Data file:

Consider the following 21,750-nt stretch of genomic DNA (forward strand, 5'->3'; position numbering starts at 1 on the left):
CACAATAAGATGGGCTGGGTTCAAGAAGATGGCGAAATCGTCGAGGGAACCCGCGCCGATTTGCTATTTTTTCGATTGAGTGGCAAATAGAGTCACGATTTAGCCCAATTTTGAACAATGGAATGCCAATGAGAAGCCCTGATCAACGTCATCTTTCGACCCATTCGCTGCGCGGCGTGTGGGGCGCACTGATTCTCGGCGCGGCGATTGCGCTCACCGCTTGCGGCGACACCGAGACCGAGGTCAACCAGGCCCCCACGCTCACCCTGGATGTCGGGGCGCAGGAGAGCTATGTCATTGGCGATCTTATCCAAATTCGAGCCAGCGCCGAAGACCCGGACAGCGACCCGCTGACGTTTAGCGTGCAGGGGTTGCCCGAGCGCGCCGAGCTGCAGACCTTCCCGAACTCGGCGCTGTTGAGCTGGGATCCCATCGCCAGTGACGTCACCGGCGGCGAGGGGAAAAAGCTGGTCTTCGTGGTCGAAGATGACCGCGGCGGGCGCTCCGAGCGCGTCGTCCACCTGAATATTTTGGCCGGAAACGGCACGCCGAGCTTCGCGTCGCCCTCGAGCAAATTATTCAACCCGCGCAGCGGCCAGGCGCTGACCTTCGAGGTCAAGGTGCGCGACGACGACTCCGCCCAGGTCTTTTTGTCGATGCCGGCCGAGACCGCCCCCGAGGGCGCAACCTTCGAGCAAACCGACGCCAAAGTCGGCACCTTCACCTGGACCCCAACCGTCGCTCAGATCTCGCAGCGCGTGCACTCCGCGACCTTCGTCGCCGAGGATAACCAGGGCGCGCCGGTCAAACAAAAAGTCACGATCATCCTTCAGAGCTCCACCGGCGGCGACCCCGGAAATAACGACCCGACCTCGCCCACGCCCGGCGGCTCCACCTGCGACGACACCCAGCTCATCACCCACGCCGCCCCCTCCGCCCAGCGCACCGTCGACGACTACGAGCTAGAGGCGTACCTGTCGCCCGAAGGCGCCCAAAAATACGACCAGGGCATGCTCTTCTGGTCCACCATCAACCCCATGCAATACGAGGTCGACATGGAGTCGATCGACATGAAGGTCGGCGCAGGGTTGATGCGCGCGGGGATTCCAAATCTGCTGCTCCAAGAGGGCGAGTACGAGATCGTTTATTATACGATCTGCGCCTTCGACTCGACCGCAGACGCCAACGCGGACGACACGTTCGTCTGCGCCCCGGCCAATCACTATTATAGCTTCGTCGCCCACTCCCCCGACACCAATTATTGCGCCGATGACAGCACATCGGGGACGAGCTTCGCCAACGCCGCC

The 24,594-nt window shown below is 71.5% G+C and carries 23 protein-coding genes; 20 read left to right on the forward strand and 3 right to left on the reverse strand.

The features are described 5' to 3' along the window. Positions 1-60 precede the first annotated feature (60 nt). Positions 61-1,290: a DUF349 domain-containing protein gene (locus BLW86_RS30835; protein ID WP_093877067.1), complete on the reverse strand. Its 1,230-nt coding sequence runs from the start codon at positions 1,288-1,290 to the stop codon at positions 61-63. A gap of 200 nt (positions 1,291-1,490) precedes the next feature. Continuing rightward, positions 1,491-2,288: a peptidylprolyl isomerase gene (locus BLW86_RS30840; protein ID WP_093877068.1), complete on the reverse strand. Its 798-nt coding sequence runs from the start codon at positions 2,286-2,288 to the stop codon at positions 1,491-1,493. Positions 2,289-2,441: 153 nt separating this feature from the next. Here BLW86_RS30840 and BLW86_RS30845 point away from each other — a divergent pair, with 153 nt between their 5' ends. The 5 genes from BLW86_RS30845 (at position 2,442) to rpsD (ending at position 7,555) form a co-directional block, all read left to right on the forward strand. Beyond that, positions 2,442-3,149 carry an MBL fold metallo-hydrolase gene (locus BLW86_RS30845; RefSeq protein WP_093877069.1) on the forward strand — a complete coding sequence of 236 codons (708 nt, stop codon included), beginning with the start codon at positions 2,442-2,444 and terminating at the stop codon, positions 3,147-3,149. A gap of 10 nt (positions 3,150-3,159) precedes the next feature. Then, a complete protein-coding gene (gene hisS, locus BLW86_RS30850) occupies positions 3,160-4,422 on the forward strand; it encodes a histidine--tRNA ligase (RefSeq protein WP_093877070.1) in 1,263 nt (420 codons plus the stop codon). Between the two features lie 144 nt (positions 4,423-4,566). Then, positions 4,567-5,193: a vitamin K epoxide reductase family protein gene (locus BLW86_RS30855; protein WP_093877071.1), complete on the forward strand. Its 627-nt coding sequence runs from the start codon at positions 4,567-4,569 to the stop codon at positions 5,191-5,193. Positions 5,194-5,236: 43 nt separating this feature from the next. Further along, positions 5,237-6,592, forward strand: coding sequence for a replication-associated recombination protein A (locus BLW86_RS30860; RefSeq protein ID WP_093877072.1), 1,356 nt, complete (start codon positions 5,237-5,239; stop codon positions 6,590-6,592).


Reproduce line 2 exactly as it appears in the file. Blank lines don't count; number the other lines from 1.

CACAATAAGATGGGCTGGGTTCAAGAAGATGGCGAAATCGTCGAGGGAACCCGCGCCGATTTGCTATTTTTTCGATTGAGTGGCAAATAGAGTCACGATTTAGCCCAATTTTGAACAATGGAATGCCAATGAGAAGCCCTGATCAACGTCATCTTTCGACCCATTCGCTGCGCGGCGTGTGGGGCGCACTGATTCTCGGCGCGGCGATTGCGCTCACCGCTTGCGGCGACACCGAGACCGAGGTCAACCAGGCCCCCACGCTCACCCTGGATGTCGGGGCGCAGGAGAGCTATGTCATTGGCGATCTTATCCAAATTCGAGCCAGCGCCGAAGACCCGGACAGCGACCCGCTGACGTTTAGCGTGCAGGGGTTGCCCGAGCGCGCCGAGCTGCAGACCTTCCCGAACTCGGCGCTGTTGAGCTGGGATCCCATCGCCAGTGACGTCACCGGCGGCGAGGGGAAAAAGCTGGTCTTCGTGGTCGAAGATGACCGCGGCGGGCGCTCCGAGCGCGTCGTCCACCTGAATATTTTGGCCGGAAACGGCACGCCGAGCTTCGCGTCGCCCTCGAGCAAATTATTCAACCCGCGCAGCGGCCAGGCGCTGACCTTCGAGGTCAAGGTGCGCGACGACGACTCCGCCCAGGTCTTTTTGTCGATGCCGGCCGAGACCGCCCCCGAGGGCGCAACCTTCGAGCAAACCGACGCCAAAGTCGGCACCTTCACCTGGACCCCAACCGTCGCTCAGATCTCGCAGCGCGTGCACTCCGCGACCTTCGTCGCCGAGGATAACCAGGGCGCGCCGGTCAAACAAAAAGTCACGATCATCCTTCAGAGCTCCACCGGCGGCGACCCCGGAAATAACGACCCGACCTCGCCCACGCCCGGCGGCTCCACCTGCGACGACACCCAGCTCATCACCCACGCCGCCCCCTCCGCCCAGCGCACCGTCGACGACTACGAGCTAGAGGCGTACCTGTCGCCCGAAGGCGCCCAAAAATACGACCAGGGCATGCTCTTCTGGTCCACCATCAACCCCATGCAATACGAGGTCGACATGGAGTCGATCGACATGAAGGTCGGCGCAGGGTTGATGCGCGCGGGGATTCCAAATCTGCTGCTCCAAGAGGGCGAGTACGAGATCGTTTATTATACGATCTGCGCCTTCGACTCGACCGCAGACGCCAACGCGGACGACACGTTCGTCTGCGCCCCGGCCAATCACTATTATAGCTTCGTCGCCCACTCCCCCGACACCAATTATTGCGCCGATGACAGCACATCGGGGACGAGCTTCGCCAACGCCGCC